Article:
hello
here's the question I need a hand with
Find the first three terms of a geometric progression where all terms are positive, S4 (the sum to four terms) = 21 2/3 and the sum to infinity = 27
thanks in advance, all help is much appreciated
hello
here's the question I need a hand with
Find the first three terms of a geometric progression where all terms are positive, S4 (the sum to four terms) = 21 2/3 and the sum to infinity = 27
thanks in advance, all help is much appreciated
Find the first three terms of a geometric progression where all terms are positive, S4 (the sum to four terms) = 21 2/3 and the sum to infinity = 27
The formulas used for GP
Sn=a(1-(r^n))/(1-r) for n terms...(2)
and for infinite terms
Si=a/(1-r) for 0<r<1.......(1)
a=1st term
r=constant ratio
use it in above
put (1) in (2) for n= 4 to get r and thus a
further use (2) to find the terms reqd
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You're expected to know these formulas:Find the first three terms of a geometric progression
where all terms are positive, $\displaystyle S_4 \:=\:\frac{65}{3}$, and $\displaystyle S_{\infty} = 27$
. . Sum of the first $\displaystyle n$ terms: .$\displaystyle S_n \;=\;a\frac{1-r^n}{1-r}$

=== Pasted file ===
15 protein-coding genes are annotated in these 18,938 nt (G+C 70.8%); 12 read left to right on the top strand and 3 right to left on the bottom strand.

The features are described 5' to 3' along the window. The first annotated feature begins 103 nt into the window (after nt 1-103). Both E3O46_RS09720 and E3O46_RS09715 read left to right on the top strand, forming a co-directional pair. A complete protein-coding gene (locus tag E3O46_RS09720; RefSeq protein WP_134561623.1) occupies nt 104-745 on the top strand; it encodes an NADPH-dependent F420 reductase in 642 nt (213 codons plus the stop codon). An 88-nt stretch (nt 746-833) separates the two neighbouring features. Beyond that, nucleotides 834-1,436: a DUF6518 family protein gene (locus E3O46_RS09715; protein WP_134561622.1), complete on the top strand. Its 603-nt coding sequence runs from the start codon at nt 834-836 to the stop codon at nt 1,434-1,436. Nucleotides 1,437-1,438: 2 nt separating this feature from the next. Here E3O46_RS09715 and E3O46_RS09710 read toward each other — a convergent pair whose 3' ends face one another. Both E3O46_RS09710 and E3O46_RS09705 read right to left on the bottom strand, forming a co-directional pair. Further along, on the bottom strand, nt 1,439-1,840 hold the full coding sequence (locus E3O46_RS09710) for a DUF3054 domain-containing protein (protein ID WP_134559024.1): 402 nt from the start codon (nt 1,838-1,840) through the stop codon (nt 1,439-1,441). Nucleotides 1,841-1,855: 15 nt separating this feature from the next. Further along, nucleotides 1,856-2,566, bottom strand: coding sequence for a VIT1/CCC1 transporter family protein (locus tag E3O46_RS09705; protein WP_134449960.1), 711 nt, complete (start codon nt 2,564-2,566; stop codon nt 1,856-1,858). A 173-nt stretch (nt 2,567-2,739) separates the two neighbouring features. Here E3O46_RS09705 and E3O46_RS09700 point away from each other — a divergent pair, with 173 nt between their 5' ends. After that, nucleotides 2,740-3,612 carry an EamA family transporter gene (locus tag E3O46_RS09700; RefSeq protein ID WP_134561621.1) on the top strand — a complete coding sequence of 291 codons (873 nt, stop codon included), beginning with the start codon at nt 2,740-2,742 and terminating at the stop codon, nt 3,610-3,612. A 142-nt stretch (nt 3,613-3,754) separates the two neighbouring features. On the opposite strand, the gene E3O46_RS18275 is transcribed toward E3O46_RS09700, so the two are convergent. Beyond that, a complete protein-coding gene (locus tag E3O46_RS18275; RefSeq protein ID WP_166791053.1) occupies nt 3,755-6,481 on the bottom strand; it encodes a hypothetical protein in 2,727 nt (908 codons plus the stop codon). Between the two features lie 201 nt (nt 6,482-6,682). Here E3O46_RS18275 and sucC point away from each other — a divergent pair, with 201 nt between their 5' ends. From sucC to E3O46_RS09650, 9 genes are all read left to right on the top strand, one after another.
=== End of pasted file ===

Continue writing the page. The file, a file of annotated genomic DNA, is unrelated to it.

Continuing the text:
. . Sum to infinity: .$\displaystyle S_{\infty} \:=\:\frac{a}{1-r}$
The sum of the first four terms is $\displaystyle \tfrac{65}{3}\!:\quad a\frac{1-r^4}{1-r} \:=\:\frac{65}{3} $ .[1]
The sum to infinity is 27: .$\displaystyle \frac{a}{1-r} \:=\:27 \quad\Rightarrow\quad a \:=\:27(1-r)$ .[2]
Substitute [2] into [1]: .$\displaystyle 27(1-r)\cdot\frac{1-r^4}{1-r} \;=\;\frac{65}{3} \quad\Rightarrow\quad 27(1-r^4) \:=\:\frac{65}{3}$
. . $\displaystyle 1 - r^4 \:=\:\frac{65}{81} \quad\Rightarrow\quad r^4 \:=\:\frac{16}{81}\quad\Rightarrow\quad r \:=\:\sqrt[4]{\frac{16}{81}} \quad\Rightarrow\quad \boxed{r \:=\:\tfrac{2}{3}}$
Substitute into [2]: .$\displaystyle a \:=\:27\left(1-\tfrac{2}{3}\right) \:=\:9 \quad\Rightarrow\quad \boxed{a \:=\:9 }$
Therefore, the first three terms are: .$\displaystyle a, \,ar,\, ar^2 \;=\;9,\:6,\:4$